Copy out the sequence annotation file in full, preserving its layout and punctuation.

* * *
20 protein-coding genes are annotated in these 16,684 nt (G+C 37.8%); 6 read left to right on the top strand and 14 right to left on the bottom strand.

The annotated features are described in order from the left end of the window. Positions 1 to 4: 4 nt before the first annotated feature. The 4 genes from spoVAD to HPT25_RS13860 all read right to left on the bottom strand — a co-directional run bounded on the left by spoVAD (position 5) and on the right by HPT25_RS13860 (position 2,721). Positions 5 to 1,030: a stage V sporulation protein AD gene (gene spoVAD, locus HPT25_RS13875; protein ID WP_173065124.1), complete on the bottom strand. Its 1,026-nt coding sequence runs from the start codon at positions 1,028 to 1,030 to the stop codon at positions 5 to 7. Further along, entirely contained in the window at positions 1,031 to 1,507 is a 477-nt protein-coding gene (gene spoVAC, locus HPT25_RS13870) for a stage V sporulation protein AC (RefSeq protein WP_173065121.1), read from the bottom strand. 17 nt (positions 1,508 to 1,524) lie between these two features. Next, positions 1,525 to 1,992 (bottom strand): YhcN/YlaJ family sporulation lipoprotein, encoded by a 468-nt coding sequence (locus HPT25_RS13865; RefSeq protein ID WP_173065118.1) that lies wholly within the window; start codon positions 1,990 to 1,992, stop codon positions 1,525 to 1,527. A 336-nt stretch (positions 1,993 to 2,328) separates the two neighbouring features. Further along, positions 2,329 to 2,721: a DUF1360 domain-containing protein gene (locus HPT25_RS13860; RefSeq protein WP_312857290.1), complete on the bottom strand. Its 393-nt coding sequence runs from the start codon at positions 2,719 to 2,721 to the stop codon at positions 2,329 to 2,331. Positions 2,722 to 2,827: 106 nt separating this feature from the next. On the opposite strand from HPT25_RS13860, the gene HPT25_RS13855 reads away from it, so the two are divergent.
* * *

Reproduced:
20 protein-coding genes are annotated in these 16,684 nt (G+C 37.8%); 6 read left to right on the top strand and 14 right to left on the bottom strand.

The annotated features are described in order from the left end of the window. Positions 1 to 4: 4 nt before the first annotated feature. The 4 genes from spoVAD to HPT25_RS13860 all read right to left on the bottom strand — a co-directional run bounded on the left by spoVAD (position 5) and on the right by HPT25_RS13860 (position 2,721). Positions 5 to 1,030: a stage V sporulation protein AD gene (gene spoVAD, locus HPT25_RS13875; protein ID WP_173065124.1), complete on the bottom strand. Its 1,026-nt coding sequence runs from the start codon at positions 1,028 to 1,030 to the stop codon at positions 5 to 7. Further along, entirely contained in the window at positions 1,031 to 1,507 is a 477-nt protein-coding gene (gene spoVAC, locus HPT25_RS13870) for a stage V sporulation protein AC (RefSeq protein WP_173065121.1), read from the bottom strand. 17 nt (positions 1,508 to 1,524) lie between these two features. Next, positions 1,525 to 1,992 (bottom strand): YhcN/YlaJ family sporulation lipoprotein, encoded by a 468-nt coding sequence (locus HPT25_RS13865; RefSeq protein ID WP_173065118.1) that lies wholly within the window; start codon positions 1,990 to 1,992, stop codon positions 1,525 to 1,527. A 336-nt stretch (positions 1,993 to 2,328) separates the two neighbouring features. Further along, positions 2,329 to 2,721: a DUF1360 domain-containing protein gene (locus HPT25_RS13860; RefSeq protein WP_312857290.1), complete on the bottom strand. Its 393-nt coding sequence runs from the start codon at positions 2,719 to 2,721 to the stop codon at positions 2,329 to 2,331. Positions 2,722 to 2,827: 106 nt separating this feature from the next. On the opposite strand from HPT25_RS13860, the gene HPT25_RS13855 reads away from it, so the two are divergent.